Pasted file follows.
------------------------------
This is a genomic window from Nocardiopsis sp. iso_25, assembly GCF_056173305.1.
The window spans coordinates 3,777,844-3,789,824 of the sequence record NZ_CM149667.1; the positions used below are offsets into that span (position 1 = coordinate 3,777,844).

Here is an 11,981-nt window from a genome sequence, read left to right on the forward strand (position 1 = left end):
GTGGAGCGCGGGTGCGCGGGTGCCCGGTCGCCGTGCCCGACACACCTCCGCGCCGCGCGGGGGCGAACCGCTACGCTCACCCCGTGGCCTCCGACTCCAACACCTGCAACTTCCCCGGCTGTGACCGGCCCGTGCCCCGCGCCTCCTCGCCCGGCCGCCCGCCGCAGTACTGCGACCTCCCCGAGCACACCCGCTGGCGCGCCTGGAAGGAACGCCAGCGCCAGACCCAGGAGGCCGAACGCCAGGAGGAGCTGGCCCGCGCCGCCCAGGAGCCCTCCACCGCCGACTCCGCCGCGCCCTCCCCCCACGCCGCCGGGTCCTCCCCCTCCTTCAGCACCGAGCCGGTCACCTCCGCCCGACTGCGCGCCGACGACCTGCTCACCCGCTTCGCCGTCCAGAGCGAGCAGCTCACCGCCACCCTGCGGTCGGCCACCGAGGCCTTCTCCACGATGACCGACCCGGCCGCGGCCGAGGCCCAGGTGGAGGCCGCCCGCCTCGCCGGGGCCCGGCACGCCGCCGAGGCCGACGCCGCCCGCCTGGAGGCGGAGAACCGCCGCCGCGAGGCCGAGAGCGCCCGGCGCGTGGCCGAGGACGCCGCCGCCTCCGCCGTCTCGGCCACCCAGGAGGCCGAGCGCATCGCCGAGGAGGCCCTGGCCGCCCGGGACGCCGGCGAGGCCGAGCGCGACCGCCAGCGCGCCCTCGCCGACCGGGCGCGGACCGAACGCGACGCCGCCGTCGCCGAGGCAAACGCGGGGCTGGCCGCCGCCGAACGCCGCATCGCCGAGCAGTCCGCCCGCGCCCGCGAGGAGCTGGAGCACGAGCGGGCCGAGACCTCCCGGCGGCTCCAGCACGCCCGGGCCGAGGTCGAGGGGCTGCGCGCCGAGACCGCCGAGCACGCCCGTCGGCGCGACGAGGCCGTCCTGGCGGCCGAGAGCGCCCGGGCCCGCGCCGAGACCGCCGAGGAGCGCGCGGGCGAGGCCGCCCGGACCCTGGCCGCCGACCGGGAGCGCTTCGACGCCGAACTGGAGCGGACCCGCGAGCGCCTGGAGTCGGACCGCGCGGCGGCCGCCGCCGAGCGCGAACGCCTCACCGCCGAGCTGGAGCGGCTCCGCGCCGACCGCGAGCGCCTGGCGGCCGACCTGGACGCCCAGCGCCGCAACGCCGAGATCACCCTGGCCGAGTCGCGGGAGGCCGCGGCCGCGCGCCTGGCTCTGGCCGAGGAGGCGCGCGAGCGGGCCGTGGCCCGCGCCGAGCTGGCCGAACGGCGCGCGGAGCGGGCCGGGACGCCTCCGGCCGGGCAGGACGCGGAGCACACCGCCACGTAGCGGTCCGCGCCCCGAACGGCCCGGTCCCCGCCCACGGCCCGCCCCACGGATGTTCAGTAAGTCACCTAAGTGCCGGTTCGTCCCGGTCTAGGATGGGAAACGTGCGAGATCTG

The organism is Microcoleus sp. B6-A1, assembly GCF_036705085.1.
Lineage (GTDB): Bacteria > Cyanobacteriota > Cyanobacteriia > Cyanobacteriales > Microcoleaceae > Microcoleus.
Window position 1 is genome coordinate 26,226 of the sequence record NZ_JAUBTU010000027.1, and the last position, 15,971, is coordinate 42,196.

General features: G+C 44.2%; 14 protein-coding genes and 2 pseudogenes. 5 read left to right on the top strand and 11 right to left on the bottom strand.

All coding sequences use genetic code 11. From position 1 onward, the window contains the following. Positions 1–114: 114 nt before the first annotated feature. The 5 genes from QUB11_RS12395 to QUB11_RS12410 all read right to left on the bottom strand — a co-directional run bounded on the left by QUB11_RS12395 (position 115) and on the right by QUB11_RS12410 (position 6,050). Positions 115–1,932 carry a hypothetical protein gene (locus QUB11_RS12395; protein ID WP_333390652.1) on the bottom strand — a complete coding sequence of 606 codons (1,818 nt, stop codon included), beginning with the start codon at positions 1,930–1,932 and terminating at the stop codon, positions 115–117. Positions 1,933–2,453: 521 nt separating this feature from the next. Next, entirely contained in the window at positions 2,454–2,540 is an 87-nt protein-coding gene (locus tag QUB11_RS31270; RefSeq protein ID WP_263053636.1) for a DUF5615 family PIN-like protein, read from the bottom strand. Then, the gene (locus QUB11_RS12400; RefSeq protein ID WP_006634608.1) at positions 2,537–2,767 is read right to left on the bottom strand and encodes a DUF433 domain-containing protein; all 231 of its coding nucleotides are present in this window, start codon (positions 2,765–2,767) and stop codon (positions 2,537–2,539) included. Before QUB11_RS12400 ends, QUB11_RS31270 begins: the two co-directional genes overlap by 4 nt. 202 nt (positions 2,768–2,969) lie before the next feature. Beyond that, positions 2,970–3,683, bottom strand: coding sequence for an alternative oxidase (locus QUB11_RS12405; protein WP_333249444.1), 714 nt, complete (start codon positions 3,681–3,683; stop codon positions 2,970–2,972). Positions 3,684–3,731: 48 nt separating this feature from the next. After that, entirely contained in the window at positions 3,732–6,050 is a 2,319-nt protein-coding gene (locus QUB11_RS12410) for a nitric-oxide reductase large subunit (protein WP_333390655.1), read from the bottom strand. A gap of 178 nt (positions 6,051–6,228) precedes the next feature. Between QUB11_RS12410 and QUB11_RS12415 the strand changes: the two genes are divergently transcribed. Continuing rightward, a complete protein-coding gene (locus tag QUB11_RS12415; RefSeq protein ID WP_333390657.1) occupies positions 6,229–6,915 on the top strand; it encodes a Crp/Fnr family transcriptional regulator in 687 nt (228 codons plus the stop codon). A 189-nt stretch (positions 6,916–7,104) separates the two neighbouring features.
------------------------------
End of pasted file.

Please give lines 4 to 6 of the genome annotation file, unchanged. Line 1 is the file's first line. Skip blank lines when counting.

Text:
GTGGAGCGCGGGTGCGCGGGTGCCCGGTCGCCGTGCCCGACACACCTCCGCGCCGCGCGGGGGCGAACCGCTACGCTCACCCCGTGGCCTCCGACTCCAACACCTGCAACTTCCCCGGCTGTGACCGGCCCGTGCCCCGCGCCTCCTCGCCCGGCCGCCCGCCGCAGTACTGCGACCTCCCCGAGCACACCCGCTGGCGCGCCTGGAAGGAACGCCAGCGCCAGACCCAGGAGGCCGAACGCCAGGAGGAGCTGGCCCGCGCCGCCCAGGAGCCCTCCACCGCCGACTCCGCCGCGCCCTCCCCCCACGCCGCCGGGTCCTCCCCCTCCTTCAGCACCGAGCCGGTCACCTCCGCCCGACTGCGCGCCGACGACCTGCTCACCCGCTTCGCCGTCCAGAGCGAGCAGCTCACCGCCACCCTGCGGTCGGCCACCGAGGCCTTCTCCACGATGACCGACCCGGCCGCGGCCGAGGCCCAGGTGGAGGCCGCCCGCCTCGCCGGGGCCCGGCACGCCGCCGAGGCCGACGCCGCCCGCCTGGAGGCGGAGAACCGCCGCCGCGAGGCCGAGAGCGCCCGGCGCGTGGCCGAGGACGCCGCCGCCTCCGCCGTCTCGGCCACCCAGGAGGCCGAGCGCATCGCCGAGGAGGCCCTGGCCGCCCGGGACGCCGGCGAGGCCGAGCGCGACCGCCAGCGCGCCCTCGCCGACCGGGCGCGGACCGAACGCGACGCCGCCGTCGCCGAGGCAAACGCGGGGCTGGCCGCCGCCGAACGCCGCATCGCCGAGCAGTCCGCCCGCGCCCGCGAGGAGCTGGAGCACGAGCGGGCCGAGACCTCCCGGCGGCTCCAGCACGCCCGGGCCGAGGTCGAGGGGCTGCGCGCCGAGACCGCCGAGCACGCCCGTCGGCGCGACGAGGCCGTCCTGGCGGCCGAGAGCGCCCGGGCCCGCGCCGAGACCGCCGAGGAGCGCGCGGGCGAGGCCGCCCGGACCCTGGCCGCCGACCGGGAGCGCTTCGACGCCGAACTGGAGCGGACCCGCGAGCGCCTGGAGTCGGACCGCGCGGCGGCCGCCGCCGAGCGCGAACGCCTCACCGCCGAGCTGGAGCGGCTCCGCGCCGACCGCGAGCGCCTGGCGGCCGACCTGGACGCCCAGCGCCGCAACGCCGAGATCACCCTGGCCGAGTCGCGGGAGGCCGCGGCCGCGCGCCTGGCTCTGGCCGAGGAGGCGCGCGAGCGGGCCGTGGCCCGCGCCGAGCTGGCCGAACGGCGCGCGGAGCGGGCCGGGACGCCTCCGGCCGGGCAGGACGCGGAGCACACCGCCACGTAGCGGTCCGCGCCCCGAACGGCCCGGTCCCCGCCCACGGCCCGCCCCACGGATGTTCAGTAAGTCACCTAAGTGCCGGTTCGTCCCGGTCTAGGATGGGAAACGTGCGAGATCTG

The organism is Microcoleus sp. B6-A1, assembly GCF_036705085.1.
Lineage (GTDB): Bacteria > Cyanobacteriota > Cyanobacteriia > Cyanobacteriales > Microcoleaceae > Microcoleus.